International Collaboration

The Learning Bar is contracted to develop the student, teacher, parent and school questionnaires for the Organisation for Economic Co-operation and Development’s (OECD) PISA for Development. The questionnaires are being developed using a life-course model called Educational Prosperity, developed by The Learning Bar, which countries can use in their capacity-building efforts. Educational Prosperity builds on the core strength of PISA in that it not only provides valid and reliable measures of student performance in reading, mathematics, and science, but also provides measures of student health and well-being, engagement and attainment. The model also includes measures which drive student outcomes, called the Foundations for Success. These include measures of inclusive schooling, quality instruction, learning time, and material possessions. The non-cognitive outcomes and the foundation factors can be tracked over time and compared among countries in the same way as the PISA test scores. Currently, there are eight countries participating in PISA for Development: Cambodia, Ecuador, Guatemala, Honduras, Panama, Paraguay, Senegal and Zambia.

Student Learning

Most models of student learning consider student engagement as an input: an enduring characteristic of the student that determines his or her academic achievement. The Learning Bar (TLB) model, however, establishes student engagement and student health as important schooling outcomes in their own right, sitting alongside academic achievement as crucial measures of student success.

Students who struggle with learning to read during primary school encounter an ever-increasing challenge after 3rd grade, as students are then expected to read subject-matter content in multiple subjects. Students are then expected to learn how to extract different pieces of information from text, integrate this information, explain connections, make inferences, and develop hypotheses. Struggling readers fall further and further behind, and, by 6th or 7th grade, show signs of disengagement and indifference towards learning.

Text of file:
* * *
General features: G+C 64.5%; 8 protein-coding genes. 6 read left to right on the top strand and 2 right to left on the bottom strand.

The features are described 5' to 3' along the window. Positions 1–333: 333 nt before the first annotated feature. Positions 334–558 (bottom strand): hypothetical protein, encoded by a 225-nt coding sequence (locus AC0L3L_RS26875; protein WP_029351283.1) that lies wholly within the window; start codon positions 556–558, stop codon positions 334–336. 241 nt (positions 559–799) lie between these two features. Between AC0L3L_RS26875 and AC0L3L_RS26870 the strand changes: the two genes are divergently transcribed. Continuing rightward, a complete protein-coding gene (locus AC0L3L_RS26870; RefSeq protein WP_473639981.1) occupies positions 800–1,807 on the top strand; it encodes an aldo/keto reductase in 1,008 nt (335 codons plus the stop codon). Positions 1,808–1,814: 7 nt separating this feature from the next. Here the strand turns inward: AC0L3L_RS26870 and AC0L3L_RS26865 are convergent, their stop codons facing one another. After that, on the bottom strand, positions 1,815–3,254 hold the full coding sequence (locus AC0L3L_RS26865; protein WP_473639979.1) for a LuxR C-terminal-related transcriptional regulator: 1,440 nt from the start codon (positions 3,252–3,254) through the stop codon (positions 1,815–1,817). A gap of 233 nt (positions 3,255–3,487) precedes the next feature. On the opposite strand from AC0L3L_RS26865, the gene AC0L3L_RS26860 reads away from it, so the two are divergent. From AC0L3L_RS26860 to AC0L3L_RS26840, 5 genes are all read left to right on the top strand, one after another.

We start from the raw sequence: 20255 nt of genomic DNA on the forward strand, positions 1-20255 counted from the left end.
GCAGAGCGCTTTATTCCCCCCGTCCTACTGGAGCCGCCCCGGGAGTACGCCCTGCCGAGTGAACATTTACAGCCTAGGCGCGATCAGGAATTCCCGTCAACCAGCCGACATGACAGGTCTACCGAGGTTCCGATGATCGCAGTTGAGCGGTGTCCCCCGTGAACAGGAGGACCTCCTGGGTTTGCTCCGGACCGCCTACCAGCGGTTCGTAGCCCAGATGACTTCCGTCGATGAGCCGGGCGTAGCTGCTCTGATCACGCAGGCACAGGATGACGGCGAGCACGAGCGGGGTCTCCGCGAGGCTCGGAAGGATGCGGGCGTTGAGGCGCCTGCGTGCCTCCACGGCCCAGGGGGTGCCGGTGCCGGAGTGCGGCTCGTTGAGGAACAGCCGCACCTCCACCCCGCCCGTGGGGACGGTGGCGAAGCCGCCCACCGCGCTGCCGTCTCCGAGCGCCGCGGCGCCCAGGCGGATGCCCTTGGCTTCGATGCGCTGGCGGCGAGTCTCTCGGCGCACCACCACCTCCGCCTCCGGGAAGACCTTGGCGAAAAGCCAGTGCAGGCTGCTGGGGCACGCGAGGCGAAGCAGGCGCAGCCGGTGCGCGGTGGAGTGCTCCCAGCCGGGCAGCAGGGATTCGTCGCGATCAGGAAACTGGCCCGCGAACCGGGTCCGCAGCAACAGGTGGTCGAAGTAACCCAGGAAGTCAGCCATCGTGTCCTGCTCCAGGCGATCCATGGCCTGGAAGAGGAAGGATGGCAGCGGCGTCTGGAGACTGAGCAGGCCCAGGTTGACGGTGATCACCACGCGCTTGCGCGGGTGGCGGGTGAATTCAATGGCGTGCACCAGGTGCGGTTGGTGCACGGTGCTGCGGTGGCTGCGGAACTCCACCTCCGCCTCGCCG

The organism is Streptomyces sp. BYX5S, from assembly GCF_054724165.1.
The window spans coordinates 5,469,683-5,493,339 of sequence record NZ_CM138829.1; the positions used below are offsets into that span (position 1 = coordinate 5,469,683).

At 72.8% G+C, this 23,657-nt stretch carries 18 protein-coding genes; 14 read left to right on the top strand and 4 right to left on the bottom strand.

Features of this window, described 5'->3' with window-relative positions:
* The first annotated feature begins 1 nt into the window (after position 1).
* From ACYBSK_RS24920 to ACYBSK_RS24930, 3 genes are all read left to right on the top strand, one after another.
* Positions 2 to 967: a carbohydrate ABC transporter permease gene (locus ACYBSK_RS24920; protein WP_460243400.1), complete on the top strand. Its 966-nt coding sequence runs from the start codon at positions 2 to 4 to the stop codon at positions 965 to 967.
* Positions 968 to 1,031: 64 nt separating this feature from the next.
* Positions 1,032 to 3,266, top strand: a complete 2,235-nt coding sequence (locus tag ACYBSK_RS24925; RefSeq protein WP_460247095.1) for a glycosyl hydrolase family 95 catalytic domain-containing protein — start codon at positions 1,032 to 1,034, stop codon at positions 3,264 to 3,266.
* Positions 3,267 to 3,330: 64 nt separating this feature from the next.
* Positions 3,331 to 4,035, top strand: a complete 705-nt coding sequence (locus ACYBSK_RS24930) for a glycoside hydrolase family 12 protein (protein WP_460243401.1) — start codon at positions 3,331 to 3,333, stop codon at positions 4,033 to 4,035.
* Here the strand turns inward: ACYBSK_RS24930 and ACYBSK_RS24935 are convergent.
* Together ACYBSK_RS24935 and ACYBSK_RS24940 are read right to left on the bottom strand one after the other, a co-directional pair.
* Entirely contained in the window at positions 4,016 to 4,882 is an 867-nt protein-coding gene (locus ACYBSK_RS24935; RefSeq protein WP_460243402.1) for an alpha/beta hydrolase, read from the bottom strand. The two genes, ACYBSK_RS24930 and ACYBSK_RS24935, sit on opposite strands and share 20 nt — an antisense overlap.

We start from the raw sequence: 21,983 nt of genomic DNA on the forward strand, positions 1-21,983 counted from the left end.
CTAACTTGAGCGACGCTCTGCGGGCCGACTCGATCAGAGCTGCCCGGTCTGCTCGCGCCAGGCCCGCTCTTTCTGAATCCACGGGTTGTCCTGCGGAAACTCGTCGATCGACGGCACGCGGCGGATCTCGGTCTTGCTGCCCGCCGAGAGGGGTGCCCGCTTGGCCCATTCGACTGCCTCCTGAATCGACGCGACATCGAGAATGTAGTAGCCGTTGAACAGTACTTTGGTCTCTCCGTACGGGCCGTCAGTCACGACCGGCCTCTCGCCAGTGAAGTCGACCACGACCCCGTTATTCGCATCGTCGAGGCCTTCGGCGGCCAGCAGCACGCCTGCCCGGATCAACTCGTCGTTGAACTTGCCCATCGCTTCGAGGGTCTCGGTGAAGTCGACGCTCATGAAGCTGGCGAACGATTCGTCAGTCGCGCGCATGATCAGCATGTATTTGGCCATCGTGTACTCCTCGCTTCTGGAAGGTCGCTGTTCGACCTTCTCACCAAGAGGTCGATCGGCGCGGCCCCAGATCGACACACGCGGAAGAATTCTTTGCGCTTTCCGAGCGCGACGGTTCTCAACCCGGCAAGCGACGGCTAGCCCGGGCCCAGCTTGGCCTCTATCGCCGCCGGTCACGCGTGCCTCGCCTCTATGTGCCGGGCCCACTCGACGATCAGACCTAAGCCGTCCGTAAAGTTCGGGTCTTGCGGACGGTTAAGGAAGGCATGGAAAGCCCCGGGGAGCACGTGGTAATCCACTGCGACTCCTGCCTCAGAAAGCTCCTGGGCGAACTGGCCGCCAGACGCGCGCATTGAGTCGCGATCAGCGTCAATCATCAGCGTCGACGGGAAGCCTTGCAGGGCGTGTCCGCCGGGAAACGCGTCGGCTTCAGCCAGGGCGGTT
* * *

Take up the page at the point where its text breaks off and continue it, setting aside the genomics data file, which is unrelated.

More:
iStock_000014883056We also believe that students’ health affects their achievement (and vice-versa), and their engagement (and vice-versa). Among students who have health problems, asthma, allergies, chronic ear infections, and obesity are all prominent concerns. Behavior problems associated with hyperactivity, inattention, emotional disorders, physical aggression, and indirect aggression also rise to the forefront when children enter school. These problems can also impede a student’s cognitive development. During adolescence, the physical and mental health of many students becomes compromised due to unhealthy lifestyles and participation in risky activities.

We provide school administrators with the methods and resources necessary to collect, analyze, and report on these key factors that affect student success.

To learn more about our how we get results that can help you and your school, please explore our in-depth research section. Descriptions of each page within the research section can be found below.

Raising and Levelling the Learning Bar: Learn about the concept behind raising and levelling the learning bar.

Meaningful Measures: Delve into our measures, how they’re created, and how they can help you improve school outcomes.

Leading Indicators: Find out about leading indicators, which inform school policy and instructional decisions, and increase student engagement.

Comparative Data: Drawing from a vast database of student and school data, we offer a uniquely rich resource of comparative norms and tools.

Accuracy: Discover the methods through which we achieve our accurate results and learn about how bias can affect your measures.

Reliability: See the research that goes into our measures, surveys, and results, and learn about the consistency that goes into our measurement process.

Validity: Explore the process and research, we use to ensure our instruments are measuring what they are intended to measure.